The campaign can have an intoxicating effect on political junkies. We thrive on it. We consume it endlessly. We refresh FiveThirtyEight.com, surf blogs, play Comedy Central's greatest clips and build up toward the ultimate high of Election Night.
In the aftermath of the Democratic shellacking, the victories by exciting progressive voices, the sweep of marriage equality referenda and the vindication of Nate Silver, it would be easy to spend a few weeks in a giddy hungover afterglow. Additionally, there's the schadenfreude of witnessing the Republican circling fire squad. Karl Rove bilked billionaires to no avail. Tea Party faithful are eviscerating Chris Christie. The Romney campaign was a bunch of yes-men who were either lying to themselves or just to their boss. It's like Christmas has come early.
But as much as we might want to keep this buzz going, there's the more sober act of governing that deserves as much attention as we gave to debate gaffes and poll numbers. It's not as fun. It's not It's not just cheering for one team or another. Yet it's a whole lot more important.
Governing doesn't wait until January's inauguration. It begins now - with the Washington showdown over the deficit scheduled for next month. If progressives don't pay attention to this unenviable fight, then any gains from the election could be washed away before the new class of Senators even comes to town.
Deep spending cuts will hit our national budget as part of a kick-the-can deal Congress made when December seemed eons away. It's a series of cuts that nobody is excited about - but the solutions that are "obvious" to the pundit class of Beltway insiders may be just as bad. That slate of DC wise men - the same who didn't challenge Romney on his budget numbers, but defied Nate Silver on his polling numbers - want a "Grand Bargain" to supplant this "fiscal cliff."
What it really means is they want to shock the nation with a ginned-up artificial and politically created threat and push us to sacrifice some of the nation's strongest institutions, including Social Security.
Talking about a fiscal cliff is scary, which is how it's intended. But cutting essential services should be scarier than borrowing money at record low interest rates. Taking austerity measures that would stymie a slowly recovering economy is the truly frightening precipice.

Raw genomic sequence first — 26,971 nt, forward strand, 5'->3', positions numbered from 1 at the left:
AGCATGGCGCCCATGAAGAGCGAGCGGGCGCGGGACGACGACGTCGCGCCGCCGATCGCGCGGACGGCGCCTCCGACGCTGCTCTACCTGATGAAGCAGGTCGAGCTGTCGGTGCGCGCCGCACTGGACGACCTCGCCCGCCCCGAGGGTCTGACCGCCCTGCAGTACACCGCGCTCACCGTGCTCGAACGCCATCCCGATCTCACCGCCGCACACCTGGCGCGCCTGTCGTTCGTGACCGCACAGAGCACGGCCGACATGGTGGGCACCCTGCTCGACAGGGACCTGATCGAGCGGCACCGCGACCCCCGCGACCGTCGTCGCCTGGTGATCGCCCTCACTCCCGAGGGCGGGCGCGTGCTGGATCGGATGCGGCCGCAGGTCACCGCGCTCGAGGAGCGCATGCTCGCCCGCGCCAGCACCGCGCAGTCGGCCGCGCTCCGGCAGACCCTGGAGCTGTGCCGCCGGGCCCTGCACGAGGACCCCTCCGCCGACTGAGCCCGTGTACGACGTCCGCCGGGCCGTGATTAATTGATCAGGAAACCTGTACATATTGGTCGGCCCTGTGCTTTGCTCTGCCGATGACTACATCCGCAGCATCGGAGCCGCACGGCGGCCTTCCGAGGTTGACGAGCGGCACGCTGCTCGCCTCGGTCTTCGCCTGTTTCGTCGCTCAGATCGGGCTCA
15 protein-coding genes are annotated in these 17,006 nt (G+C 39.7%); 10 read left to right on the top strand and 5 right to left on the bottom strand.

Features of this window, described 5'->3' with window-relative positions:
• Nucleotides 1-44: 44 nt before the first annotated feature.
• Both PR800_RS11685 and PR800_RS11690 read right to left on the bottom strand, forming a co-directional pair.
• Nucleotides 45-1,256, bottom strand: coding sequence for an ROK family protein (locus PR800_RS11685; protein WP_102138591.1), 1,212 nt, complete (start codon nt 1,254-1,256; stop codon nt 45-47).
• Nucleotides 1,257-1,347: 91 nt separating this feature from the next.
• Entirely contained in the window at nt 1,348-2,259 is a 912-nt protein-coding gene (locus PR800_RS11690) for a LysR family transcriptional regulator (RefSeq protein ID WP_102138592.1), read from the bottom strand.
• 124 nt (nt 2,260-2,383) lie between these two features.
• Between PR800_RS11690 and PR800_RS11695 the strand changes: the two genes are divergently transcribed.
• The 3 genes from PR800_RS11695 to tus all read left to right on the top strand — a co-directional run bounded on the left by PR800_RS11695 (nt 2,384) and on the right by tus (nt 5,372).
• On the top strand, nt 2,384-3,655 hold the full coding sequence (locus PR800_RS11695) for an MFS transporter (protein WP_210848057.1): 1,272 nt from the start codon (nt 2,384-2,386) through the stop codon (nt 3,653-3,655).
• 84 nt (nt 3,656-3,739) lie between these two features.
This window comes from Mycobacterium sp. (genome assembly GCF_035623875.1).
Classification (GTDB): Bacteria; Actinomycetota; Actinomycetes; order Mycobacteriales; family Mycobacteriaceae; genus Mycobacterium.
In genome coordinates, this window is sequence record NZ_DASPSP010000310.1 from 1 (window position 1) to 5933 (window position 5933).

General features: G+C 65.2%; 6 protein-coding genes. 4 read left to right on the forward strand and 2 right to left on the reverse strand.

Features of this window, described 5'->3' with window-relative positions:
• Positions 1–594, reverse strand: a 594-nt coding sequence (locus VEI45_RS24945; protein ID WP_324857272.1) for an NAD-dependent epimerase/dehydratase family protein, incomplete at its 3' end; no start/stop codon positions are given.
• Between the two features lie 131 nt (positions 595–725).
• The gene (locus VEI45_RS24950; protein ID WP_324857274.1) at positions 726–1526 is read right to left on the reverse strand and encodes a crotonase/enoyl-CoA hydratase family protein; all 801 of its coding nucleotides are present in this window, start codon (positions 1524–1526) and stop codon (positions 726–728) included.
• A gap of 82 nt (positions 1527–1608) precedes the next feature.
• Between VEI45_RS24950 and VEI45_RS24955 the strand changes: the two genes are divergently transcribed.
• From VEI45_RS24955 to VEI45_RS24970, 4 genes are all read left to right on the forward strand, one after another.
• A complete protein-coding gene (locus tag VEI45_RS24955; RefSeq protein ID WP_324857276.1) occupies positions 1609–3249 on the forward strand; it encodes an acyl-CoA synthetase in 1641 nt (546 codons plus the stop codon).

And the "grand bargain" - another compelling phrase - isn't grand at all. We all remember that the GOP candidates for President all rejected the notion of $1 of new revenue for every $10 of cuts. Even if they've been humbled by electoral defeat, it means they maybe will now except the 10-to-1 ratio - which truly is a bargain for the nation's wealthiest citizens, biggest corporations and slyest tax dodgers.
President Obama and the Democratic caucus should be emboldened. The president has had one of the most successful reelection campaigns in modern history. The Democrats took a losing situation and turned it into Senate gains. They are in the driver's seat.
So an end of the Bush tax give-away to the 1 percent is an obvious step, one that the public clearly voted for on Tuesday. But the Democrats can go further. Tax dividend like income, for example. Pressure corporations to show their income domestically. Stop Americans for benefitting from offshoring money. And all those loopholes Romney and Ryan were bullish on closing - let's take that Republican idea and run with it.
In the last lame-duck session of Congress, the Democrats pushed a break on unemployment taxes, an end to Don't Ask Don't Tell and resolution on health benefits for 9/11 responders. It wasn't lame after all.
After a historic election, with a strong mandate, let's expect Democrats to make even more of this session. Let's continue our political addiction - not just for polling, but for whip counts; not just for campaign coverage but policy debates. And if the Democrats show some guts, maybe we'll get our political buzz back and stay hooked in the critical months and years ahead.